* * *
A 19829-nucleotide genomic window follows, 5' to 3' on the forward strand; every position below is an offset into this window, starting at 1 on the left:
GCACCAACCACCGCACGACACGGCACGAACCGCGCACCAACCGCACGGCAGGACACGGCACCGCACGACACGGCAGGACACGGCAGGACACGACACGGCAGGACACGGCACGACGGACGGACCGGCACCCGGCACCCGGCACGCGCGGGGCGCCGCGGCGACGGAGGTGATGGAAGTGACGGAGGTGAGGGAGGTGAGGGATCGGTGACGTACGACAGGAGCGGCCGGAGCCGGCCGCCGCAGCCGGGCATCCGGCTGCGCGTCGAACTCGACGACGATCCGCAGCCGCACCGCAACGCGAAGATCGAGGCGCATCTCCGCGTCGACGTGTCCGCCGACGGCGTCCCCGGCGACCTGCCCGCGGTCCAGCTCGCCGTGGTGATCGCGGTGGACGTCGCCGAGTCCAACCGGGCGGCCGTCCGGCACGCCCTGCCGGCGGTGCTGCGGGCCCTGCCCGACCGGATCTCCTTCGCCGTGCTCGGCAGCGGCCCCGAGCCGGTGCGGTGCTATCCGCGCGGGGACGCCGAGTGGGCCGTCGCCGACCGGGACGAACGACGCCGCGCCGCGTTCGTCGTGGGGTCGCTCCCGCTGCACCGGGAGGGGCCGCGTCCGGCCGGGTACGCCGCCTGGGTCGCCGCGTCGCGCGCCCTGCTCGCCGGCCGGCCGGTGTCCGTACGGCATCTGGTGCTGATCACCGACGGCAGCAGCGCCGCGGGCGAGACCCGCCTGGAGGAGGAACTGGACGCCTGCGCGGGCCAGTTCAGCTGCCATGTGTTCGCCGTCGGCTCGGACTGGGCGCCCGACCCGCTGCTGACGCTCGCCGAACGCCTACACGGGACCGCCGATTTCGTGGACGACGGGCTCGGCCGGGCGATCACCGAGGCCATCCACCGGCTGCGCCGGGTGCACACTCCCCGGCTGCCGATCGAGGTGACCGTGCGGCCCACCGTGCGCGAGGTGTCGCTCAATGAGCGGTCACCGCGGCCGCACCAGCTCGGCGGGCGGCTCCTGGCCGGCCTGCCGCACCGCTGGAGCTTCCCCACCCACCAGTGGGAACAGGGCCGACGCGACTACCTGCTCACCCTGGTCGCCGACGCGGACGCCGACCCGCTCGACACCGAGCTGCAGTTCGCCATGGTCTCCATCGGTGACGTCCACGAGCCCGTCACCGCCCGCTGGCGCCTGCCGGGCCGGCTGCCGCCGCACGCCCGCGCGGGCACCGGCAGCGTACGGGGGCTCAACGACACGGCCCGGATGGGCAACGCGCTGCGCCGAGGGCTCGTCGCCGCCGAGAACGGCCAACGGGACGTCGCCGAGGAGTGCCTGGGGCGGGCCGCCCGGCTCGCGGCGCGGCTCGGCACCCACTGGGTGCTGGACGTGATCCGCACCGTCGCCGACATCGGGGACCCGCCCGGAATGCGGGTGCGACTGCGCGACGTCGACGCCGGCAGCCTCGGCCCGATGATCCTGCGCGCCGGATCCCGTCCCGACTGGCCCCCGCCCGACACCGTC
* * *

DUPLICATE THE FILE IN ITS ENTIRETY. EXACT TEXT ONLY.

A 19829-nucleotide genomic window follows, 5' to 3' on the forward strand; every position below is an offset into this window, starting at 1 on the left:
GCACCAACCACCGCACGACACGGCACGAACCGCGCACCAACCGCACGGCAGGACACGGCACCGCACGACACGGCAGGACACGGCAGGACACGACACGGCAGGACACGGCACGACGGACGGACCGGCACCCGGCACCCGGCACGCGCGGGGCGCCGCGGCGACGGAGGTGATGGAAGTGACGGAGGTGAGGGAGGTGAGGGATCGGTGACGTACGACAGGAGCGGCCGGAGCCGGCCGCCGCAGCCGGGCATCCGGCTGCGCGTCGAACTCGACGACGATCCGCAGCCGCACCGCAACGCGAAGATCGAGGCGCATCTCCGCGTCGACGTGTCCGCCGACGGCGTCCCCGGCGACCTGCCCGCGGTCCAGCTCGCCGTGGTGATCGCGGTGGACGTCGCCGAGTCCAACCGGGCGGCCGTCCGGCACGCCCTGCCGGCGGTGCTGCGGGCCCTGCCCGACCGGATCTCCTTCGCCGTGCTCGGCAGCGGCCCCGAGCCGGTGCGGTGCTATCCGCGCGGGGACGCCGAGTGGGCCGTCGCCGACCGGGACGAACGACGCCGCGCCGCGTTCGTCGTGGGGTCGCTCCCGCTGCACCGGGAGGGGCCGCGTCCGGCCGGGTACGCCGCCTGGGTCGCCGCGTCGCGCGCCCTGCTCGCCGGCCGGCCGGTGTCCGTACGGCATCTGGTGCTGATCACCGACGGCAGCAGCGCCGCGGGCGAGACCCGCCTGGAGGAGGAACTGGACGCCTGCGCGGGCCAGTTCAGCTGCCATGTGTTCGCCGTCGGCTCGGACTGGGCGCCCGACCCGCTGCTGACGCTCGCCGAACGCCTACACGGGACCGCCGATTTCGTGGACGACGGGCTCGGCCGGGCGATCACCGAGGCCATCCACCGGCTGCGCCGGGTGCACACTCCCCGGCTGCCGATCGAGGTGACCGTGCGGCCCACCGTGCGCGAGGTGTCGCTCAATGAGCGGTCACCGCGGCCGCACCAGCTCGGCGGGCGGCTCCTGGCCGGCCTGCCGCACCGCTGGAGCTTCCCCACCCACCAGTGGGAACAGGGCCGACGCGACTACCTGCTCACCCTGGTCGCCGACGCGGACGCCGACCCGCTCGACACCGAGCTGCAGTTCGCCATGGTCTCCATCGGTGACGTCCACGAGCCCGTCACCGCCCGCTGGCGCCTGCCGGGCCGGCTGCCGCCGCACGCCCGCGCGGGCACCGGCAGCGTACGGGGGCTCAACGACACGGCCCGGATGGGCAACGCGCTGCGCCGAGGGCTCGTCGCCGCCGAGAACGGCCAACGGGACGTCGCCGAGGAGTGCCTGGGGCGGGCCGCCCGGCTCGCGGCGCGGCTCGGCACCCACTGGGTGCTGGACGTGATCCGCACCGTCGCCGACATCGGGGACCCGCCCGGAATGCGGGTGCGACTGCGCGACGTCGACGCCGGCAGCCTCGGCCCGATGATCCTGCGCGCCGGATCCCGTCCCGACTGGCCCCCGCCCGACACCGTC